Just Me and My Girl


A mother and daughter doing pottery together.My older daughter and I recently experienced a “first” for us. We spent the weekend away without my husband and younger daughter. When this trip with the Girl Scouts came up, it didn’t look like we could go. Scheduling issues would prevent us from being available the weekend in question, and I didn’t push too hard about it. I didn’t know how half of my family would feel being left behind. But as the date of the trip crept up and our schedules freed up, I started to second guess myself.

I saw this weekend as a huge bonding moment for not only my girl and her troop but also for us. And so, with a few arrangements to be made, we went. And I’m happy we did.

My older daughter was an only child for the first three years and nine months of her life. She was (and is) my little best friend, and I took her everywhere with me. I loved having a tiny plus one, even if it was just a trip to the grocery store.

Then her sister showed up in dramatic fashion, and suddenly I realized that having a second kid in tow is like having a dozen more. Perhaps not everyone feels this way, but two kids felt a lot more crowded than one, and adventures out alone with my oldest became few and far between.

We’re a tight little “core four” in my house and enjoy being together. We don’t rely on babysitters often; we’re usually all together, whatever the weekend adventures may bring.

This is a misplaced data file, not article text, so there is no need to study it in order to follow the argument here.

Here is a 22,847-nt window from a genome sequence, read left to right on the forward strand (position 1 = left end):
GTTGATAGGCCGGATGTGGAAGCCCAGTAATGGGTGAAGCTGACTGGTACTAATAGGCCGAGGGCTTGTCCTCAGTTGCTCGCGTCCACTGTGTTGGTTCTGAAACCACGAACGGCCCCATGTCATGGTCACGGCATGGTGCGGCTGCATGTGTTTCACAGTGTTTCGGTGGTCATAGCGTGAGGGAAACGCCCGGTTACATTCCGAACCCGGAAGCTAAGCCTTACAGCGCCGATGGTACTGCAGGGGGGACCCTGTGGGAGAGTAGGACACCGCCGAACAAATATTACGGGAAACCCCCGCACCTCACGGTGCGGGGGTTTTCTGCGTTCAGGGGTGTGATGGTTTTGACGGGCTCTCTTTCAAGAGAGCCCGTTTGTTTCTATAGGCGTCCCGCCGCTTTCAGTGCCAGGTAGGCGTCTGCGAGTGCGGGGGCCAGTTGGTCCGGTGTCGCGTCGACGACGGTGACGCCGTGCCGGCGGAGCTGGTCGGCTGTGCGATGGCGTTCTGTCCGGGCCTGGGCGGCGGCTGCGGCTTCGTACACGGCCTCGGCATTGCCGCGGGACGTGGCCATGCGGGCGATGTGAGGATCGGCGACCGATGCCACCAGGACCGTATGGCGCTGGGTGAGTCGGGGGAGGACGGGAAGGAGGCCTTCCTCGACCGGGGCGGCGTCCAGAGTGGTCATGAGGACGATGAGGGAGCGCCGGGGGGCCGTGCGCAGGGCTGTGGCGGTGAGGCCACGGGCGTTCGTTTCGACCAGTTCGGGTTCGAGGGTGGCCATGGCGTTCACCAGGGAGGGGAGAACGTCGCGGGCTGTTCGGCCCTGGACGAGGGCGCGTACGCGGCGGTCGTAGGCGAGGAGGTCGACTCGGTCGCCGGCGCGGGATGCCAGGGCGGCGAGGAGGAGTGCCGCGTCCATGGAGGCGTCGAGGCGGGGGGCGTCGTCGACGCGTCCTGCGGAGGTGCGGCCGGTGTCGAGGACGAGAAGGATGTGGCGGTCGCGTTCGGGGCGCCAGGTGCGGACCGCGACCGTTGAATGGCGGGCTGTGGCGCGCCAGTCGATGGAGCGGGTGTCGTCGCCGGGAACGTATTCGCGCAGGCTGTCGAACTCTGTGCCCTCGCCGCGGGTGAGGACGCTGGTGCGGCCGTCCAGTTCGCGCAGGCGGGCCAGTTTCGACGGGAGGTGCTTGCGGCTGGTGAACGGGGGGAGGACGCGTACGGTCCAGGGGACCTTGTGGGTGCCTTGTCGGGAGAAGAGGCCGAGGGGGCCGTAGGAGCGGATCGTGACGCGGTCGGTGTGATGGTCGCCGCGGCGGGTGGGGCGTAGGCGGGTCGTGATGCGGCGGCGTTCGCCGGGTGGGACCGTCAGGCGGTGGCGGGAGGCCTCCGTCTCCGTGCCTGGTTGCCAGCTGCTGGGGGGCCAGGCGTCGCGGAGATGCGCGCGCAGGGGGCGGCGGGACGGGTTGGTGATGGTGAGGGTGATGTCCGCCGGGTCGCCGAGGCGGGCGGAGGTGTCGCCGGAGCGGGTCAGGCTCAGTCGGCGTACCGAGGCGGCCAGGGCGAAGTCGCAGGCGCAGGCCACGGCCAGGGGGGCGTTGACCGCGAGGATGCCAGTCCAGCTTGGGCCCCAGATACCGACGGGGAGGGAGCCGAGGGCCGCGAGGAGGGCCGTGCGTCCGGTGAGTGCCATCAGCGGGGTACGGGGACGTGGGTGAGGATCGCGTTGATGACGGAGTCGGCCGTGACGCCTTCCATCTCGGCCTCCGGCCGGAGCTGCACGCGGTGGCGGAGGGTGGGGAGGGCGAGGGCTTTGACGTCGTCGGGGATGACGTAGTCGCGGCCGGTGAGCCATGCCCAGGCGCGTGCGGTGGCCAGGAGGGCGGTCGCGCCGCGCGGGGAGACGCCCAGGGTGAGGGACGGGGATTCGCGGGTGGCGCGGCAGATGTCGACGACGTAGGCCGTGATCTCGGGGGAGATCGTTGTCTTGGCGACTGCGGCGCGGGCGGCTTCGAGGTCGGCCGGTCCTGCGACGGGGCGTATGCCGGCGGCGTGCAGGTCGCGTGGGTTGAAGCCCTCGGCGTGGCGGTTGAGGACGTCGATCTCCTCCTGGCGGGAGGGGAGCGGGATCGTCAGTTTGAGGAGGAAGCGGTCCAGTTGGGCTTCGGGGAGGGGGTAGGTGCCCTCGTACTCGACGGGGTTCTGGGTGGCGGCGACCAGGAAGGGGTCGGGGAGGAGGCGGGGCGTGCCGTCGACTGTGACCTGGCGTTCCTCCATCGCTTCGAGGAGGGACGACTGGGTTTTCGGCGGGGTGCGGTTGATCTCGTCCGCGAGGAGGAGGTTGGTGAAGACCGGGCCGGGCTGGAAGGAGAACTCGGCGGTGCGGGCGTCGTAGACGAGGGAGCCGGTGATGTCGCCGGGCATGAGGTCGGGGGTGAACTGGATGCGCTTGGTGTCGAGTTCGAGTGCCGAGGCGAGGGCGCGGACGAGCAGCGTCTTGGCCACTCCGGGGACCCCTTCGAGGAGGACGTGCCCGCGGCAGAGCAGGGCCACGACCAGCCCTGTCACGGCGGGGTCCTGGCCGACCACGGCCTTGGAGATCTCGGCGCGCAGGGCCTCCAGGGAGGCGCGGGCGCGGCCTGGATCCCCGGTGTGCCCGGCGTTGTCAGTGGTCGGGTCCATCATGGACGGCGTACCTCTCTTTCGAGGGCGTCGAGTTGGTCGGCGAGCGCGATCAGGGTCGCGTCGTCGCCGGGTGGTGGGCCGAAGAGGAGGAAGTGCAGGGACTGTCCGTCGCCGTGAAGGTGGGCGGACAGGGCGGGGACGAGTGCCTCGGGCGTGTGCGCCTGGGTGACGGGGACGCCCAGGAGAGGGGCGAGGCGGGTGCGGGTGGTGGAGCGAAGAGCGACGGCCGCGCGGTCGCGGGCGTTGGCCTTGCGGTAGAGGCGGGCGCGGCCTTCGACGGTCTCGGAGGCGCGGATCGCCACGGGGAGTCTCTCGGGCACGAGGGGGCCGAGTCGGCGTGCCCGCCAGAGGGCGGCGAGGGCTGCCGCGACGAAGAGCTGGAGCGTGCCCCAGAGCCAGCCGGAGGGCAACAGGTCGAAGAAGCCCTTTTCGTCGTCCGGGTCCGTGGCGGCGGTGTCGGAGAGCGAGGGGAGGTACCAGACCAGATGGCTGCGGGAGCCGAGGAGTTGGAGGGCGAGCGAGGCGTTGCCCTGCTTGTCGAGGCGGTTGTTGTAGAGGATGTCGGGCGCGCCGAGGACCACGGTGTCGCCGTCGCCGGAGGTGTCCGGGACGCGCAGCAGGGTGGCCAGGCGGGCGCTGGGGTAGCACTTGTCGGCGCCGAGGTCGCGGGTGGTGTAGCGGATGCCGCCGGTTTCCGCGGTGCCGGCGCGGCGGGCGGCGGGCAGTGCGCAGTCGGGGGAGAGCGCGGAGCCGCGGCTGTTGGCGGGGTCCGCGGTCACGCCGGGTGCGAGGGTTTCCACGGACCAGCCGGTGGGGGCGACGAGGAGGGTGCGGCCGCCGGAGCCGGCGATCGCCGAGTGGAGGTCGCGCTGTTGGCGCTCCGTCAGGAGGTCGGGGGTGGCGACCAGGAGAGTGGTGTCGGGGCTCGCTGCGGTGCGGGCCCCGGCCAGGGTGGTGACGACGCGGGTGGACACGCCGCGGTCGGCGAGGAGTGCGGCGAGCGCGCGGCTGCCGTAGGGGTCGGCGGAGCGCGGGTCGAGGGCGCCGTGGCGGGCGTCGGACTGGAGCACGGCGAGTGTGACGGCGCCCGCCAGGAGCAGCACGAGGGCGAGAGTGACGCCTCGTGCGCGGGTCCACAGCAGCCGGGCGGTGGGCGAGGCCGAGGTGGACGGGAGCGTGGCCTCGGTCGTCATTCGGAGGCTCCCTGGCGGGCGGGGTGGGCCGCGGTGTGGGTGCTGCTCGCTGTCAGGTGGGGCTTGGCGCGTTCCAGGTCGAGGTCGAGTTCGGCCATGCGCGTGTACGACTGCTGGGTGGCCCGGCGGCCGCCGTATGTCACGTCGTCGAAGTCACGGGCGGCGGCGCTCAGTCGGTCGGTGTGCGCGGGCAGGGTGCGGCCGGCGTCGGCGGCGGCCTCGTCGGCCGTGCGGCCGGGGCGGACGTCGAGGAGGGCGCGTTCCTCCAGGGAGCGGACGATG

But as my girls are getting older, it’s hard to ignore their changing needs and wants, their need to be heard and to have time and space with me.

This Girl Scout weekend away felt like a really good time to solidly connect with my older daughter, who is on the precipice of middle school. There’s also a secret selfish reason for this need for alone time. I want to see her as the person she’s becoming, and sometimes that falls to the wayside while I’m trying to give equal opportunity to her sister, who sometimes needs a little more help and guidance through life.

My older daughter is her sister’s voice, advocate, and protector, but she needed a little time to be front and center in my world. And so, we took the trip. And wow, did we need it.

I remember someone once asking about my favorite vacations. One of them was when I was in my twenties, and my mom and I did a trip to Disney, just the two of us. It was my favorite because it was all about me, what I wanted, and what I needed. My sister hadn’t joined us, so my mom asked me what I wanted to do each day, and it was magical.

As you age, you make space in your world for friends, family, and work. It’s a rare occasion when everything is all about what you need and want.

And though this trip was on a much smaller scale, that’s the exact experience I wanted for my daughter. Each day, I told her we’d do whatever she wanted. And truthfully, the silence of a few days without her little sister or dad gave her full access to me at all hours of the day, and I could see how much we both needed it. There are no distractions, just the two of us (and a lot of Girl Scouts).

And now that we’re home, we have these memories and inside jokes to play back together in our minds.

I have no doubt this will be the first of many one on one adventures I do with each of my girls. I want them to have that uninterrupted access to me, so they know they’ll always have my attention when needed.

It was a perfect three days, and I can’t wait to do it again!


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